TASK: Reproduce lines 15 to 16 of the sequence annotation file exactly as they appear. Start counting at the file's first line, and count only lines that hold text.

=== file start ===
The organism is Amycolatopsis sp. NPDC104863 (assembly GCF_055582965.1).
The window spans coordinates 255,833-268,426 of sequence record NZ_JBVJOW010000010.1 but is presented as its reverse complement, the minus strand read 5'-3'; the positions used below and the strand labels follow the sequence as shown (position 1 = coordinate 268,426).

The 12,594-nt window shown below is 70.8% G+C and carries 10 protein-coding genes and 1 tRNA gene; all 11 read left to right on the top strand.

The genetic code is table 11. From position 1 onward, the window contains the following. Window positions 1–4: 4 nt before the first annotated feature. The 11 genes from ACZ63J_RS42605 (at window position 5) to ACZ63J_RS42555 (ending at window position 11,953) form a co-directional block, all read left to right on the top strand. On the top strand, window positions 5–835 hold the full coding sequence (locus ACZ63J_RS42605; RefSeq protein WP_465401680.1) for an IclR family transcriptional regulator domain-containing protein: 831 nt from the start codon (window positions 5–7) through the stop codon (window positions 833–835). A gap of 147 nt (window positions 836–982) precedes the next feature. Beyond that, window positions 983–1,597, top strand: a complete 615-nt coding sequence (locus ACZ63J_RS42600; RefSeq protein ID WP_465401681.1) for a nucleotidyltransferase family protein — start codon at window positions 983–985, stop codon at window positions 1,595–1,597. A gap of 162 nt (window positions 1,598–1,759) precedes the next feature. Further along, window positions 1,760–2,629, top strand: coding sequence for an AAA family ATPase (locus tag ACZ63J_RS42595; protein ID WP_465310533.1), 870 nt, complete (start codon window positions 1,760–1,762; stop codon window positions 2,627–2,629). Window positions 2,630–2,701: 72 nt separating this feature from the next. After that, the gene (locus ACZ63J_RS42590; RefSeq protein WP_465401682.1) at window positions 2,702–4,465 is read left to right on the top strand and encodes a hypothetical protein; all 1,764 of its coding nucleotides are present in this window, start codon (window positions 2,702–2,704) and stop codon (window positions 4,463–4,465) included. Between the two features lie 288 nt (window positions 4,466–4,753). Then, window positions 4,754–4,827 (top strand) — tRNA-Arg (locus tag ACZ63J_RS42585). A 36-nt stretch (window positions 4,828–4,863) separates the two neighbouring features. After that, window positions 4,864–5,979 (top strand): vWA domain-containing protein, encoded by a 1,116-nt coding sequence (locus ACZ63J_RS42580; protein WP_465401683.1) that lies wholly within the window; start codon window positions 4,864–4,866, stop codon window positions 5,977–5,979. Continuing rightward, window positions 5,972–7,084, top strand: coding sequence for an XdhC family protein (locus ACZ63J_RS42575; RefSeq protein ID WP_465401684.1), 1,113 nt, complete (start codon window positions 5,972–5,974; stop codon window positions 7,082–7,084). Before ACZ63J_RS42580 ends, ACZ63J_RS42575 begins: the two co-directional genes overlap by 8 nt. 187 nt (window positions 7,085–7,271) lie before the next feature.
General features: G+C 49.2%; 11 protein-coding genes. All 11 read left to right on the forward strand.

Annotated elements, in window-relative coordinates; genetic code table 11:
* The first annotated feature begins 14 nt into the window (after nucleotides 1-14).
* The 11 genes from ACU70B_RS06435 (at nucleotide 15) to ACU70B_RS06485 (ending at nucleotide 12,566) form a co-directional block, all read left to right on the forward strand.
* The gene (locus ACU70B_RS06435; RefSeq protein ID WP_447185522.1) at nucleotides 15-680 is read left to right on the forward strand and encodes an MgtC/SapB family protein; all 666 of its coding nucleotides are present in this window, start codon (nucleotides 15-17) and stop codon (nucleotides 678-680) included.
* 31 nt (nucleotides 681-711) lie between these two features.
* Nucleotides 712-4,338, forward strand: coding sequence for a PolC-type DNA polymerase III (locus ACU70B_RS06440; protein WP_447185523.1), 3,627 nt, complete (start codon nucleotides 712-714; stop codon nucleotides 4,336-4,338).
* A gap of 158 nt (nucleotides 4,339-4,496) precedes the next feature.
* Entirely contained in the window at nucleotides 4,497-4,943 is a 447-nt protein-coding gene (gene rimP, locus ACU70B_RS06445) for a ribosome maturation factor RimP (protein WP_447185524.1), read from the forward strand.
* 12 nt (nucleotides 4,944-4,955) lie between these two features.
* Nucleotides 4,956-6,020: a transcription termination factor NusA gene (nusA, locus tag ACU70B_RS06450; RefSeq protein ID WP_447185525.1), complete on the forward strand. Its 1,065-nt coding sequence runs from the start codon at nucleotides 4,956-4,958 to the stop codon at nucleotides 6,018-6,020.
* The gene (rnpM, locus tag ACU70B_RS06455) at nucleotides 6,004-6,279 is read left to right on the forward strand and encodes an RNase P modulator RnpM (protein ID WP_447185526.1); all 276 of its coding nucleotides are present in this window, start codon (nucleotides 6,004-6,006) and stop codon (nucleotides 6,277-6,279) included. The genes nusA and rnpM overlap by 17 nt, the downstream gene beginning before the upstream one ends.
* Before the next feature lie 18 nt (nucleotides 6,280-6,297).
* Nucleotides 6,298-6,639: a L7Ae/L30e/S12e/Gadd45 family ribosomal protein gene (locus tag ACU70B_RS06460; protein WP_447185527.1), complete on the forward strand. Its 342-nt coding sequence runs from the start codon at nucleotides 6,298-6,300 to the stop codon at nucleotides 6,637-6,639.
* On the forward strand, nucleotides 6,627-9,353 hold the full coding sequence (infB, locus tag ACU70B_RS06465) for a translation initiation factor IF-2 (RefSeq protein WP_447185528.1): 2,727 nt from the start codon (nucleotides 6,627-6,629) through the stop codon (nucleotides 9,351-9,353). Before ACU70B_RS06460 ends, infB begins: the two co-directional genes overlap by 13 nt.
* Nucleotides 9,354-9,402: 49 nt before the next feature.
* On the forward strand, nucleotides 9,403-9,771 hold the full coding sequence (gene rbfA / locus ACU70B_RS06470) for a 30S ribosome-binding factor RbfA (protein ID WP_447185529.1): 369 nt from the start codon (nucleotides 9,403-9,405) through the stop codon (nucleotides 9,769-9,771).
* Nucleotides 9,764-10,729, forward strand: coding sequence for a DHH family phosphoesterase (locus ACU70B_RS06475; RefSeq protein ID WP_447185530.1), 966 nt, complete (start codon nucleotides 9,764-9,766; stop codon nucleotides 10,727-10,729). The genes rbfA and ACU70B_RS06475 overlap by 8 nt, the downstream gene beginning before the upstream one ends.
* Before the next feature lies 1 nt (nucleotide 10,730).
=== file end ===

* Nucleotides 4,956-6,020: a transcription termination factor NusA gene (nusA, locus tag ACU70B_RS06450; RefSeq protein ID WP_447185525.1), complete on the forward strand. Its 1,065-nt coding sequence runs from the start codon at nucleotides 4,956-4,958 to the stop codon at nucleotides 6,018-6,020.
* The gene (rnpM, locus tag ACU70B_RS06455) at nucleotides 6,004-6,279 is read left to right on the forward strand and encodes an RNase P modulator RnpM (protein ID WP_447185526.1); all 276 of its coding nucleotides are present in this window, start codon (nucleotides 6,004-6,006) and stop codon (nucleotides 6,277-6,279) included. The genes nusA and rnpM overlap by 17 nt, the downstream gene beginning before the upstream one ends.